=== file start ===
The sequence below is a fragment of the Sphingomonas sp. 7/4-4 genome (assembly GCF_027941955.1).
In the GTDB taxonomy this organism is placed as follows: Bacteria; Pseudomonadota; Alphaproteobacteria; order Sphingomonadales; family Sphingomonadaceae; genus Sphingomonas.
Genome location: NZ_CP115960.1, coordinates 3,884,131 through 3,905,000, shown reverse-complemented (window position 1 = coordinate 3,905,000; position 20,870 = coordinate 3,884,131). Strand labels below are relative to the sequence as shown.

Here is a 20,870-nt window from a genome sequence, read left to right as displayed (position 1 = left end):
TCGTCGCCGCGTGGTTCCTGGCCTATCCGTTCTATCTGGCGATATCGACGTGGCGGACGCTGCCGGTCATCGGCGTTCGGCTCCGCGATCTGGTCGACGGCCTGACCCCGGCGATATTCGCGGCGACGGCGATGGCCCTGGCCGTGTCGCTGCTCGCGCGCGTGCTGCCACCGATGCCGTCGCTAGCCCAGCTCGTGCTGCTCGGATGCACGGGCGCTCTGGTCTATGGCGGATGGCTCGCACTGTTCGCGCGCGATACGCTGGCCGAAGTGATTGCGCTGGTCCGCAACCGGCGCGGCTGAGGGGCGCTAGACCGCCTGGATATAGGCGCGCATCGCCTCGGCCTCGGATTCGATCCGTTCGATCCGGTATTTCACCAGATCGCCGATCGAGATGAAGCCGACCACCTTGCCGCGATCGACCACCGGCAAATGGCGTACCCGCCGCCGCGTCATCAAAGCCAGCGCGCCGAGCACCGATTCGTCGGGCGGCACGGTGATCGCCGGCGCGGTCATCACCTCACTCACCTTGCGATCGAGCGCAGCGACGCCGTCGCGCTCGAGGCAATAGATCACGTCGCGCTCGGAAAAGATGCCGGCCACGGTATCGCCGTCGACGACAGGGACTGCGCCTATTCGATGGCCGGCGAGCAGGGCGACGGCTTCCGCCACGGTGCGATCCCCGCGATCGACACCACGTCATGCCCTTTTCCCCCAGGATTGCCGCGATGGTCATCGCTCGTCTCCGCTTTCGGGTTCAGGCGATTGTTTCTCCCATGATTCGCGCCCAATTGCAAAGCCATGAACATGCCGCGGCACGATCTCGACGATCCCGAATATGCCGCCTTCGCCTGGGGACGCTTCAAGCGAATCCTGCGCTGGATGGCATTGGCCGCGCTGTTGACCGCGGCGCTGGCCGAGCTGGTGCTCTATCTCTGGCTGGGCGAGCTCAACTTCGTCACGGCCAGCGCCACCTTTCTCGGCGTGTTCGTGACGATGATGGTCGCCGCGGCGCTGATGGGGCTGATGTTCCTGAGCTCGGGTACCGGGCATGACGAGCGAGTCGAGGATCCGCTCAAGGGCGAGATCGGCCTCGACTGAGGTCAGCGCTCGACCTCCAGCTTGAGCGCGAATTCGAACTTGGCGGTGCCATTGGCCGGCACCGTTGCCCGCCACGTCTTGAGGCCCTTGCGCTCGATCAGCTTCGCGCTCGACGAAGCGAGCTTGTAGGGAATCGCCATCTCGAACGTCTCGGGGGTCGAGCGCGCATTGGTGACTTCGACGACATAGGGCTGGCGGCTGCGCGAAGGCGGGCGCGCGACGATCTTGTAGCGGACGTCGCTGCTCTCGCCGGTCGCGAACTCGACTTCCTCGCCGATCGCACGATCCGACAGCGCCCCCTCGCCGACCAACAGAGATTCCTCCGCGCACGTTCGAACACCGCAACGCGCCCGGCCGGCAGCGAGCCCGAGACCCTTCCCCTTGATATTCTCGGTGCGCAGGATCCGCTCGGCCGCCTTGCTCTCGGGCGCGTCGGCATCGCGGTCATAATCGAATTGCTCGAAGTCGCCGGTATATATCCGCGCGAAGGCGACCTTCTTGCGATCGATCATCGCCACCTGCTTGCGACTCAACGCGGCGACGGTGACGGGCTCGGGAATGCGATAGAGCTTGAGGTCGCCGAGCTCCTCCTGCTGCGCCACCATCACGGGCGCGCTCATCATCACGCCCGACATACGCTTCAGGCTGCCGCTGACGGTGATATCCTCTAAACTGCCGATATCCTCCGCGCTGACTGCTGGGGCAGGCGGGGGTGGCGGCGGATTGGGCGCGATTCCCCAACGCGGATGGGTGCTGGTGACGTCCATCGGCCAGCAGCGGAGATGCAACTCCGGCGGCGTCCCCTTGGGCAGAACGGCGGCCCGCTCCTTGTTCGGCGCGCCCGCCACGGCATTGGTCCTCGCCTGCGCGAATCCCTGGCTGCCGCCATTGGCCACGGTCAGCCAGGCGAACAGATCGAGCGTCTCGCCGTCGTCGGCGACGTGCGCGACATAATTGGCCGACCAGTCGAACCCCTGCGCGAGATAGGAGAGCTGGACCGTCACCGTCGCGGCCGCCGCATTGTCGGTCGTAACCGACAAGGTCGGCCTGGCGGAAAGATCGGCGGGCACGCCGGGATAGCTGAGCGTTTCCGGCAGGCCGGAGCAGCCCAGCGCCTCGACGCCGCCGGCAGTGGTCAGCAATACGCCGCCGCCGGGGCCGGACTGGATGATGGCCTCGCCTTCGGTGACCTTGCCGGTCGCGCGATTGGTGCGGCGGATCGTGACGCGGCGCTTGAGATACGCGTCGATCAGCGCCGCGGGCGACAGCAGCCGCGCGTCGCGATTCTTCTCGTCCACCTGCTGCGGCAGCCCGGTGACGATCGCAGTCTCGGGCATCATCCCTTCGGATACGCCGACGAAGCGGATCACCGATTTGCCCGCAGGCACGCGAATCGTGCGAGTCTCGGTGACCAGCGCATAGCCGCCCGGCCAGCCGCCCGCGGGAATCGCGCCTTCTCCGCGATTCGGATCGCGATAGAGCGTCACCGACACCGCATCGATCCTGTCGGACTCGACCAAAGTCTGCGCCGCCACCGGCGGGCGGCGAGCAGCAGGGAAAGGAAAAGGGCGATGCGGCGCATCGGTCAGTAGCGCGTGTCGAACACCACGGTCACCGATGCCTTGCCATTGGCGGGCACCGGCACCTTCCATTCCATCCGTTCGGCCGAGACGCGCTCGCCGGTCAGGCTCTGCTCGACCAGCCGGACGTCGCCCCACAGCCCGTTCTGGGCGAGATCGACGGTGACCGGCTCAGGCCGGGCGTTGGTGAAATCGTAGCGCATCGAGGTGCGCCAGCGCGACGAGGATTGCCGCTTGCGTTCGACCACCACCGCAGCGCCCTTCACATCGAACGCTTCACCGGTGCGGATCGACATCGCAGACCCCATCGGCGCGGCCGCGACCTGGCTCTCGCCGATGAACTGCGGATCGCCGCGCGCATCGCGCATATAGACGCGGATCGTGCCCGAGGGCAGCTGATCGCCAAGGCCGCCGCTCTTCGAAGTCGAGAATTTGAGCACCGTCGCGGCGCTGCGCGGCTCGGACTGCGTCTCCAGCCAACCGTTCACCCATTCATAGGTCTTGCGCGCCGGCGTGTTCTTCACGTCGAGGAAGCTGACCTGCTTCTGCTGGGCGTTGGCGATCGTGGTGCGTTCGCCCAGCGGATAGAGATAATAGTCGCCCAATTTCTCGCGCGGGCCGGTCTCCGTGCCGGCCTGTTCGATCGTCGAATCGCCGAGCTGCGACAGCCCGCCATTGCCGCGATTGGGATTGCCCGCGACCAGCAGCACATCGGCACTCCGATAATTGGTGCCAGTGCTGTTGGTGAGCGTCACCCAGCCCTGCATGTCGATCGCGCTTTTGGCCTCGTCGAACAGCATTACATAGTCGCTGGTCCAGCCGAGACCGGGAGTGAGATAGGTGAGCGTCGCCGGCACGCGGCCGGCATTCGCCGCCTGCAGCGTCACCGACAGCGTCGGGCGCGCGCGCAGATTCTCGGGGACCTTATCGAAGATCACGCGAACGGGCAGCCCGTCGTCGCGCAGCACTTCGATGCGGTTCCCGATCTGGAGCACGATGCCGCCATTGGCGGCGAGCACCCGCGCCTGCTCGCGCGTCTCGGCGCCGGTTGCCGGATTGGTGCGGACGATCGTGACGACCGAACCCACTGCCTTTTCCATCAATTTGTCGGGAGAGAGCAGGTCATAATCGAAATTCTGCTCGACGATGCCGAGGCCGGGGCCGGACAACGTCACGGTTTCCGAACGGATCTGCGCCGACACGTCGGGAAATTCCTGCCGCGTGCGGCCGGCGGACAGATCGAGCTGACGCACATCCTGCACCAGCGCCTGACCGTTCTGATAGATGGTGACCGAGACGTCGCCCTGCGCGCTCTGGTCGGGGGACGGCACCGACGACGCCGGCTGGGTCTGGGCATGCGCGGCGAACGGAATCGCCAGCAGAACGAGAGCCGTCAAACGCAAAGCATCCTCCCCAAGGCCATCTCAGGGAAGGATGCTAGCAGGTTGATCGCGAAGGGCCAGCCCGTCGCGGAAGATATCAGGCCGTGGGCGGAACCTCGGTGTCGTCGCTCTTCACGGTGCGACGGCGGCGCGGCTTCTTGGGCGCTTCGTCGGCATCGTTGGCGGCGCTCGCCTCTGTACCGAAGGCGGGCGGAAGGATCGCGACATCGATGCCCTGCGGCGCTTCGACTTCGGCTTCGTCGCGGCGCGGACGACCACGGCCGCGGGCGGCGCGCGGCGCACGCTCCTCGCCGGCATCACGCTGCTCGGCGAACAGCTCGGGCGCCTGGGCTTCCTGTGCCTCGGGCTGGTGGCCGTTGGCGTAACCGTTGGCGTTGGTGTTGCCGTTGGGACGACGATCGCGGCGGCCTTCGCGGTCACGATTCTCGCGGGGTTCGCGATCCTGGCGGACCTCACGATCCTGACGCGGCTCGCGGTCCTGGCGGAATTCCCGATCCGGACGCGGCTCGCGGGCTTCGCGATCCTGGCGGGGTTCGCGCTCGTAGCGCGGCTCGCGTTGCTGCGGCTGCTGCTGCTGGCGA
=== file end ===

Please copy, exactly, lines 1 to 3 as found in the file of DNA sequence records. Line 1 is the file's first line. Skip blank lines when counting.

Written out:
The sequence below is a fragment of the Sphingomonas sp. 7/4-4 genome (assembly GCF_027941955.1).
In the GTDB taxonomy this organism is placed as follows: Bacteria; Pseudomonadota; Alphaproteobacteria; order Sphingomonadales; family Sphingomonadaceae; genus Sphingomonas.
Genome location: NZ_CP115960.1, coordinates 3,884,131 through 3,905,000, shown reverse-complemented (window position 1 = coordinate 3,905,000; position 20,870 = coordinate 3,884,131). Strand labels below are relative to the sequence as shown.